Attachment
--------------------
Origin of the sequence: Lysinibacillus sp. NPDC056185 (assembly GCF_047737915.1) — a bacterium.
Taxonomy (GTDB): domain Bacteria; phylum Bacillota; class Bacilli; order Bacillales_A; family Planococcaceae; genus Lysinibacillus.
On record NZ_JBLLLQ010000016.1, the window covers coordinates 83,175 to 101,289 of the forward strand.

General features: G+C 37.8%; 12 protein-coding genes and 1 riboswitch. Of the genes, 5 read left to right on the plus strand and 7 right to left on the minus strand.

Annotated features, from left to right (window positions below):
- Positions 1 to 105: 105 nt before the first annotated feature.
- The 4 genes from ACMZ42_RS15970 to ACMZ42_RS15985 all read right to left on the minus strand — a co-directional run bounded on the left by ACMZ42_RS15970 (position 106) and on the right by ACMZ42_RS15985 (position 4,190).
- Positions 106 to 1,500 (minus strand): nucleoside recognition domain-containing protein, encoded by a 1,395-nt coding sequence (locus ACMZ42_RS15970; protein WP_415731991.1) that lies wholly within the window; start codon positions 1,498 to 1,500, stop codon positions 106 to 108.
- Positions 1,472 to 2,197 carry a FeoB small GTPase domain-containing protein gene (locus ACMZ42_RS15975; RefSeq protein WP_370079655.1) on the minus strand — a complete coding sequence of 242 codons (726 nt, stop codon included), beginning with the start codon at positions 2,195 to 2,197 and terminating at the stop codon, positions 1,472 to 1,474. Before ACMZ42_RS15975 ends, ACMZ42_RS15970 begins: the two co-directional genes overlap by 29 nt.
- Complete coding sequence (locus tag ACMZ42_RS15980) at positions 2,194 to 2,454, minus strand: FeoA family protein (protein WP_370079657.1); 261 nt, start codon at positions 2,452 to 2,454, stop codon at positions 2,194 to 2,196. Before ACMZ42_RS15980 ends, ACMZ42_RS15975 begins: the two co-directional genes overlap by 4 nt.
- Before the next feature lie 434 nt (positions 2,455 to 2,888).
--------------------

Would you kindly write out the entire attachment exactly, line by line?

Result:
Origin of the sequence: Lysinibacillus sp. NPDC056185 (assembly GCF_047737915.1) — a bacterium.
Taxonomy (GTDB): domain Bacteria; phylum Bacillota; class Bacilli; order Bacillales_A; family Planococcaceae; genus Lysinibacillus.
On record NZ_JBLLLQ010000016.1, the window covers coordinates 83,175 to 101,289 of the forward strand.

General features: G+C 37.8%; 12 protein-coding genes and 1 riboswitch. Of the genes, 5 read left to right on the plus strand and 7 right to left on the minus strand.

Annotated features, from left to right (window positions below):
- Positions 1 to 105: 105 nt before the first annotated feature.
- The 4 genes from ACMZ42_RS15970 to ACMZ42_RS15985 all read right to left on the minus strand — a co-directional run bounded on the left by ACMZ42_RS15970 (position 106) and on the right by ACMZ42_RS15985 (position 4,190).
- Positions 106 to 1,500 (minus strand): nucleoside recognition domain-containing protein, encoded by a 1,395-nt coding sequence (locus ACMZ42_RS15970; protein WP_415731991.1) that lies wholly within the window; start codon positions 1,498 to 1,500, stop codon positions 106 to 108.
- Positions 1,472 to 2,197 carry a FeoB small GTPase domain-containing protein gene (locus ACMZ42_RS15975; RefSeq protein WP_370079655.1) on the minus strand — a complete coding sequence of 242 codons (726 nt, stop codon included), beginning with the start codon at positions 2,195 to 2,197 and terminating at the stop codon, positions 1,472 to 1,474. Before ACMZ42_RS15975 ends, ACMZ42_RS15970 begins: the two co-directional genes overlap by 29 nt.
- Complete coding sequence (locus tag ACMZ42_RS15980) at positions 2,194 to 2,454, minus strand: FeoA family protein (protein WP_370079657.1); 261 nt, start codon at positions 2,452 to 2,454, stop codon at positions 2,194 to 2,196. Before ACMZ42_RS15980 ends, ACMZ42_RS15975 begins: the two co-directional genes overlap by 4 nt.
- Before the next feature lie 434 nt (positions 2,455 to 2,888).